Lawsuit launched over skull fracture from fall off bouncy ship

A local business and social services agency are facing legal action after a boy was seriously injured while paying on an inflatable pirate ship at a Halloween party last year.

According to a statement of claim filed in B.C. Supreme Court in Prince George, the boy, whose age was not provided, was "bounced into the air by another child" and landed on his head on a cement floor about eight feet below.

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He suffered a skull fracture, traumatic brain injury, loss of hearing and bleeding out of his right ear, bruising under his right eye, injuries to both his arms and tailbone as well as cuts and scrapes, and he continues to suffer from the injuries.

The incident occurred Oct. 30, 2015 at the Family Fun Centre, located in the Roll-A-Dome and operated by L.A. Promotions and Tent Rentals, which is named as an defendant.

The ship, "was not in a condition that was safe for use," the guardian contends in the claim. "There were no safety barriers, and the cement floor was not sufficiently padded to prevent injury to persons using the facility."

In turn, L.A. Promotions has denied responsibility, saying in a response to the claim that he utilized the attraction in a "rambunctious and unsafe fashion" and failed to follow instructions for safe use given to him by event personnel.

L.A. Promotions also filed a third party notice against Carrier Sekani Family Services, saying the agency "specifically agreed that it would provide adult supervision of the children at the event as opposed to paying L.A. to supply supervisors."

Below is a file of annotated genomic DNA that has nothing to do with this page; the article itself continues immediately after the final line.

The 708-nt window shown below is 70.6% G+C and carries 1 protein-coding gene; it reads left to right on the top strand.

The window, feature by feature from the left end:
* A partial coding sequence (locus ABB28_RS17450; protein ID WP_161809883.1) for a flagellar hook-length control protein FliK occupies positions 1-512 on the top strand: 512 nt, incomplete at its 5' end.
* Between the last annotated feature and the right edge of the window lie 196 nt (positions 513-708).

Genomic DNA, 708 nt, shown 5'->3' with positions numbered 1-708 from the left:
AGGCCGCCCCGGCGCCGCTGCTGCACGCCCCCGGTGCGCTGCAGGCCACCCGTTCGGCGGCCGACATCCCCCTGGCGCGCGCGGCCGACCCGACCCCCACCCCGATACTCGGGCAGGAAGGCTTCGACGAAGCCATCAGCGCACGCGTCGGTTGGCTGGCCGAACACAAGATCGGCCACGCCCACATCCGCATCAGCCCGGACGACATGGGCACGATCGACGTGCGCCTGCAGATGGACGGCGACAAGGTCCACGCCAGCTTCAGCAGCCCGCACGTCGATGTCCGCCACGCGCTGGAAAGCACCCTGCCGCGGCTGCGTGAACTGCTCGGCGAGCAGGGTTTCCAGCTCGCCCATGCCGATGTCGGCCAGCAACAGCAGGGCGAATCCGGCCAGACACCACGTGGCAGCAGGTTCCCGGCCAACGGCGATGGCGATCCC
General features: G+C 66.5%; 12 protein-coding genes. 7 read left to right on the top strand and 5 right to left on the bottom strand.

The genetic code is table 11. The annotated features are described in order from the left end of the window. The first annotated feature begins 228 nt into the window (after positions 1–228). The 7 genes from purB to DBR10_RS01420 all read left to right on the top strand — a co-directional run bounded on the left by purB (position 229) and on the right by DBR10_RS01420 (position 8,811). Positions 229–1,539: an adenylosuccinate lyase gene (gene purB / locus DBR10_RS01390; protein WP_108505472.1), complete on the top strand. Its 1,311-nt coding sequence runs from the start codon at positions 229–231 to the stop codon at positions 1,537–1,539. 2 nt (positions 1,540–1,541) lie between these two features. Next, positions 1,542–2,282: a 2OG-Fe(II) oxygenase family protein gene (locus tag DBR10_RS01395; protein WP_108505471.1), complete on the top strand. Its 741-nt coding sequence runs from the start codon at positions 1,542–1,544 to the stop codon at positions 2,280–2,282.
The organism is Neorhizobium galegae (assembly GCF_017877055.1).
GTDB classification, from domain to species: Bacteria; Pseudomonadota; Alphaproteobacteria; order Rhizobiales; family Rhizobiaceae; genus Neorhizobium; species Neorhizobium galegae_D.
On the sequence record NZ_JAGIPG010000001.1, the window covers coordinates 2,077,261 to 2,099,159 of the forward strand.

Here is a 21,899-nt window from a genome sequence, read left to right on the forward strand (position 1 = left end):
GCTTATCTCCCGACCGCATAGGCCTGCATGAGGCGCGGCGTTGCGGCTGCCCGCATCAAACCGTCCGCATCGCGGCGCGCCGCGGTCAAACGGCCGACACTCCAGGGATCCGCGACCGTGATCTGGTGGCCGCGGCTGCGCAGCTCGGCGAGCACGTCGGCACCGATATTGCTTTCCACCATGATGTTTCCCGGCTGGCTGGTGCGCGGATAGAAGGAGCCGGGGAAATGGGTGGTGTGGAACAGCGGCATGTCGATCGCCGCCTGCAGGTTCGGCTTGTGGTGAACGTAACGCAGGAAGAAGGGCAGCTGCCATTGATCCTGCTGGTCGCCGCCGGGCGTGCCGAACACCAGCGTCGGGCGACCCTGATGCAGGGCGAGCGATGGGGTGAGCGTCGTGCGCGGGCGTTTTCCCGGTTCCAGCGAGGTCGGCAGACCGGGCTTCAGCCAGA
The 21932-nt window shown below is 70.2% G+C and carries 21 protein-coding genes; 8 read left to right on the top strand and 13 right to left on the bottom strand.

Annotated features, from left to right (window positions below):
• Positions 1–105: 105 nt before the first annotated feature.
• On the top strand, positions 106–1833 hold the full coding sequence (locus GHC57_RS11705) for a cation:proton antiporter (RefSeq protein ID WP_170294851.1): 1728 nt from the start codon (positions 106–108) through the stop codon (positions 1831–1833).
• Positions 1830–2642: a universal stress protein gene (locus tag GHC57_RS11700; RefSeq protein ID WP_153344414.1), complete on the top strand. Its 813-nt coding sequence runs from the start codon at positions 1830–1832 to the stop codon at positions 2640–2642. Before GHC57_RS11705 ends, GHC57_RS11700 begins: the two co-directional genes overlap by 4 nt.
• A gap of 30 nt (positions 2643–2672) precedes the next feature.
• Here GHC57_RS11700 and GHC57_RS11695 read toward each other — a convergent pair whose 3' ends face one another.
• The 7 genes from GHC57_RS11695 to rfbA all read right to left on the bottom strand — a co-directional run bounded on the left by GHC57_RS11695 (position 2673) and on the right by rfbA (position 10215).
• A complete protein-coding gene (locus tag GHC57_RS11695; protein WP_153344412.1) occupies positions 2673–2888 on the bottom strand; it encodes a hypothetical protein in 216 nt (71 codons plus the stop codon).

CSFS also expected 50 children would attend but the total was actually 89, according to the notice. About halfway through the event, many of supervisors broke away from their stations to line up for pizza and that's when the child fell off the ship, L.A. Promotions said.

In turn CSFS, has filed a response saying L.A. Promotions failed to supply and set up the necessary safety equipment and provide proper instruction for the ship's safe use.

The lawsuit was filed in June and CSFS's response was filed on Thursday. In the initial filings the attraction was referred to as an inflatable castle and the event as a birthday party, but in the exchanges with CSFS, it was described as a pirate ship and the event as a Halloween party.

The guardian is seeking relief for both general and special damages on behalf of the boy.

The allegations have not yet been tested in court.

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